As of March 2017, no guidelines have been published that reflect the results of this trial.


  • Multicenter, open-label, randomized controlled trial
  • N=9,361 patients without diabetes or stroke at elevated CV risk
    • Intensive, target SBP <120 mm Hg (n=4,678)
    • Standard, target SBP 135-139 mm Hg (n=4,683)
  • Setting: 102 sites in the US and Puerto Rico
  • Enrollment: 2010-2013
  • Median follow-up: 3.26 years (stopped prematurely; goal 5 years)
  • Analysis: Intention-to-treat
  • Primary outcome: First occurrence of MI, ACS, stroke, HF, or CV mortality


Inclusion Criteria

  • Age ≥50 years
  • SBP (mmHg) in a range:
    • 130-180 on ≤1 medication
    • 130-170 on ≤2 medications
    • 130-160 on ≤3 medications
    • 130-150 on ≤4 medications
  • ≥1 of the following CVD risk criteria:
    • Clinical CVD (non-stroke):
      • Prior MI, PCI, CABG, CEA, or carotid stenting
      • Revascularized PAD
      • ACS ± EKG changes, EKG changes on a stress test, or ischemic findings on other cardiac imaging
      • ≥50% stenosis of coronary, carotid, or LE artery, or
      • AAA ≥5 cm
    • Subclinical CVD:
      • Carotid artery calcium score ≥400 in prior 2 years
      • ABI ≤0.90 in prior 2 years, or
      • LVH on EKG, echocardiogram, or other imaging in prior 2 years
    • CKD: eGFR 20-59 mL/min/1.73 m2 on MDRD in prior 6 months
    • Framingham estimated 10-year CVD risk ≥15% in prior 12 months
    • Age ≥75 years

Exclusion Criteria

  • DM
  • Stroke
  • Not on disease-appropriate antihypertensives (eg, beta blocker and recent MI)
  • Secondary cause of hypertension
  • If able to stand, 1 min standing SBP <110
  • Proteinuria in any of the following ranges:
    • ≥1g/day urine protein
    • ≥600 mg/day urine albumin
    • Spot protein:creatinine ≥1g protein/g creatinine
    • Spot albumin:creatinine ≥600 mg/g creatinine
    • Urine dipstick ≥2+ protein if none of the above are available
  • Polycystic kidney disease
  • Glomerulonephritis
  • eGFR < 20 mL/min/1.73 m2
  • CV event, procedure, or UA hospitalization in prior 3 months
  • Symptomatic HF in prior 6 mo
  • LVEF <35%
  • Life-limiting illness
  • Poor adherence
  • Organ transplant
  • Unintentional weight loss >10% in prior 6 months
  • Pregnancy

Baseline Characteristics

From the intensive group

  • Demographics: Age 68 years, female 36%
    • Race/ethnicity: Black 31%, non-Hispanic black 29%, Hispanic 11%, Non-Hispanic white 58%, other 2%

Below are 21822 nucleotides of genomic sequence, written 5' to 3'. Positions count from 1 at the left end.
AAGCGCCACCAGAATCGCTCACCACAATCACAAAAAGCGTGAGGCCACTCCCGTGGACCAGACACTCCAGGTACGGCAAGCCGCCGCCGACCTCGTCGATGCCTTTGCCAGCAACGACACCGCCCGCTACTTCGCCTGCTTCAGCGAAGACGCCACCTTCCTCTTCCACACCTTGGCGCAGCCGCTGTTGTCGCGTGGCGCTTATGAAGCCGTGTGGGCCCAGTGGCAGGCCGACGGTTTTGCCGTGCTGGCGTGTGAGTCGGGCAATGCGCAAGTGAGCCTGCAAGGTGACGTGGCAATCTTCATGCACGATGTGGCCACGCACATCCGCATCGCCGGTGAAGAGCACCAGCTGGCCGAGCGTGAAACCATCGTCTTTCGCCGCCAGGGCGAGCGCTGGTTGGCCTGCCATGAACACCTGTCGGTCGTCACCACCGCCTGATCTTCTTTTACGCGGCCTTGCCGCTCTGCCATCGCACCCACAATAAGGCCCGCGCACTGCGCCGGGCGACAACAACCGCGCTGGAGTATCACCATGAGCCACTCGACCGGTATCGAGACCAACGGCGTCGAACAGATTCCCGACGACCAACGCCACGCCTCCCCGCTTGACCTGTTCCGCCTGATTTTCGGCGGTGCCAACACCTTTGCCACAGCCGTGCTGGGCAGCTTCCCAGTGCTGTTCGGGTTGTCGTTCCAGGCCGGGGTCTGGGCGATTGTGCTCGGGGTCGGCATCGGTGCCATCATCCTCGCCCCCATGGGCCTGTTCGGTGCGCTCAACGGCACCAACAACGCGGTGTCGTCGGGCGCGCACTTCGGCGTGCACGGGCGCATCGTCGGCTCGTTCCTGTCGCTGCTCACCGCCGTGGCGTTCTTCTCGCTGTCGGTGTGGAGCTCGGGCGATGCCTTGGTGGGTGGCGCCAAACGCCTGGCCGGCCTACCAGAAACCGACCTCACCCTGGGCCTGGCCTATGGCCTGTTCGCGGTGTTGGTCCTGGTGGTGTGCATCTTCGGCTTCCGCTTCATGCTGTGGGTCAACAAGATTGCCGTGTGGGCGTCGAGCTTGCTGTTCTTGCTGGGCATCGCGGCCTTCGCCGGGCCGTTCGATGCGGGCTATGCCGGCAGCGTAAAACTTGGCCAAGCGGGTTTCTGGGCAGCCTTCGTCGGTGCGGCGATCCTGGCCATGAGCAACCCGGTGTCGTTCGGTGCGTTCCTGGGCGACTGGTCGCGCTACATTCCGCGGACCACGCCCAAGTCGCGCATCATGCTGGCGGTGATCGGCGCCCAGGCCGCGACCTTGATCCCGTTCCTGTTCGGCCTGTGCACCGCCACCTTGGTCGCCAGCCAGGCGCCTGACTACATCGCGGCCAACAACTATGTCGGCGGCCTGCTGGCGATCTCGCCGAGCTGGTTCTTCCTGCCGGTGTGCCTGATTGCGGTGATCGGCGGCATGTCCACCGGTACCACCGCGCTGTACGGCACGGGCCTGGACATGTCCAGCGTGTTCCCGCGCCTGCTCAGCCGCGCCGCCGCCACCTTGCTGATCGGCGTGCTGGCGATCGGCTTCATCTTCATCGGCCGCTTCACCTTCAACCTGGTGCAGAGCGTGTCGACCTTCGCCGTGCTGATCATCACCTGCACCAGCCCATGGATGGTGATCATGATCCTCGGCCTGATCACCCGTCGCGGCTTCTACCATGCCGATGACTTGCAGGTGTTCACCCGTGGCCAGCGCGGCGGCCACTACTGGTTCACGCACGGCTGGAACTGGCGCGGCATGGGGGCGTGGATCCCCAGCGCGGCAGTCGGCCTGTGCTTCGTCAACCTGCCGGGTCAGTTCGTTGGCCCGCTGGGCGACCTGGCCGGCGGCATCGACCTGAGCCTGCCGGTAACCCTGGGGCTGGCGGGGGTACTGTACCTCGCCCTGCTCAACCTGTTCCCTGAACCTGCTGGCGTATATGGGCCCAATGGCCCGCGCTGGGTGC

• Criterion for increased CV risk:
    • CVD: 20%
      • Clinical: 17%
      • Subclinical CV disease: 5%
    • CKD: 28%
    • Framingham 10-year risk >15%: 61% (avg risk 20%)
    • Age ≥75 years: 28%
  • Body measurements: BP 140/78 mmHg, BMI 30 kg/m2
    • SBP: ≤132 mmHg 34%, 132-145 mmHg 32%, ≥145 mmHg 34%
  • Laboratory: Serum creatinine 1.07 mg/dl (eGFR 72 mL/min/1.73 m2), urine albumin:creatinine 44 mg/g, Tchol 190 mg/dL, HDL 53 mg/dL, TG 125 mg/dL, fasting glucose 99 mg/dL
  • Medications: Statin 43%, ASA 52%, antihypertensives 1.8/patient (none 9%)
  • Smoking status: Never 44%, former 42%, current 14%


  • Patients randomized in an open label fashion to a group:
    • Intensive - Target SBP <120 mm Hg
    • Standard - Target SBP 135-139 mm Hg
  • Antihypertensives were encouraged per standard practice:
    • Thiazide diuretics (primarily chlorthalidone) were encouraged as first-line agents
    • Loop diuretics were encouraged for those with CKD
    • Beta-blockers were encouraged for those with CAD
  • Lifestyle modifications were encouraged
  • Study medications were provided free of cost to participants


Comparisons are intensive vs. standard therapy groups.

Primary Outcome

First ACS, stroke, HF, or CV death
5.2% vs. 6.8% (HR 0.75; 95% CI 0.64-0.89; P<0.001; NNT 63)

Secondary Outcomes

2.1% vs. 2.5% (HR 0.83; 95% CI 0.64-1.09; P=0.19)
ACS without MI
0.9% vs. 0.9% (HR 1.00; 95% CI 0.64-1.55; P=0.99)
1.3% vs. 1.5% (HR 0.89; 95% CI 0.62-1.25; P=0.50)
1.3% vs. 2.1% (HR 0.62; 95% CI 0.45-0.84; P=0.002; NNT 125)
CV mortality
0.8% vs. 1.4% (HR 0.57; 95% CI 0.38-0.85; P=0.005; NNT 167)
All-cause mortality
3.3% vs. 4.5% (HR 0.73; 95% CI 0.60-0.90; P=0.003; NNT 83)
Composite of primary outcome or all-cause mortality